For about the story during and after helps

For this assignment, I have chosen storytelling, music and cooking as
suitable resource to use in early childhood setting. I have chosen these three
as I believe that they have been used for many generations and will still be
used for many more to come.

 

Story Telling

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Storytelling is a loved activity for
many young children, there is a wide range of appropriate books to use, and it
is a great time for children to wind down. Promoting language development in
the early years is critically important. Small-group storytelling activities
create strong foundations by engaging children in simple yet powerful uses of
language (Erin Elizabeth Flynn). 

 

When teachers share the literature,
children increase their oral vocabulary and transfer it to reading print and
writing their own work. They develop a better understanding of how print works.
They begin to play with language and build phonemic awareness that helps make
reading, spelling and writing readily accessible. Teachers can help children
develop plans for each of the four key literacy skills—vocabulary, print
concepts, phonemic awareness, and fluency—and can reinforce their teaching plans
in an inviting and comprehensive manner. Storytelling promotes young children
to love literacy, and the use of books is a foundation for Intentional teaching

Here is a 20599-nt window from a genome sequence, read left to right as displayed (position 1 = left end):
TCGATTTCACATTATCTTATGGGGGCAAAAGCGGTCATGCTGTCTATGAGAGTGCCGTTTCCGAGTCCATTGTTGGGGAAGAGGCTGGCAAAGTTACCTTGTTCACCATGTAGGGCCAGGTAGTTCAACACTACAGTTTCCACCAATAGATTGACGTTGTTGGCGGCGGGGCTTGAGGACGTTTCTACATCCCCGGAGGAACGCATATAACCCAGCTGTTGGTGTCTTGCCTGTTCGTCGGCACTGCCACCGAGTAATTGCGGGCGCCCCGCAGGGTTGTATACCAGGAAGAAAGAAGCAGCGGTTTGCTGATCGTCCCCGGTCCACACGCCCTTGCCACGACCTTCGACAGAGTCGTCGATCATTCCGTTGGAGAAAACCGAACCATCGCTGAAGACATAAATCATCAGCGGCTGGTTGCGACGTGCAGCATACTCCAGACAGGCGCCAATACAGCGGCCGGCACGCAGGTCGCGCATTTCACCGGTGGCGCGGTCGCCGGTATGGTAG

activities (Dollins, 2014).

Adults/teachers
can “scaffold” learning in many different approaches, they may ask questions,
for example “children need to remember character names and places”. Asking
inquisitive questions about the story during and after helps develop creative
thinking and imagination. Children will engage in a fun educational journey.
When children listen to storytellers, they have the chance to hear new words and
sounds. As Fields and Spangler
(2002) suggest, being read to regularly is the best way for children to become
familiar with the conventions of written language. Children can travel the world and learn new cultures and
languages through storytelling.

Storytelling is
an intentional planned activity that can be directed by children’s curiosity. It is also
an indirect way of shedding light on meaningful messages that demonstrate values and qualities
such as honesty and friendship. It also helps identify feelings such as happiness,
being hurt or sadness. When adults model the sounds of written
language, introduce and reinforce vocabulary in context, and show the structure
and punctuation of texts, children build their own listening, speaking,
reading, and writing abilities (Morrison & Wlodarczyk, 2009).

I would introduce the book to children during mat time
I will read the book slowly and since it has a beautiful poetic rhythm children
can pick up on repetitive and rhyming words. After reading
through the story a couple of times I
will ask children to remember what funny and interesting things they discovered
in the story., I would ask each of the children to tell me all the
rhyming words they can remember, for example cat/fat or bike/like. There are so
many ways children can learn from storytelling; an example is to set up an
intentional activity such as drawing and let the children draw what they saw in
the book, and what other characters could be introduced, etc.

The learning outcome is thinking, using language, relating to others,
listening, and creativity. All the outcomes are linked to Te Whariki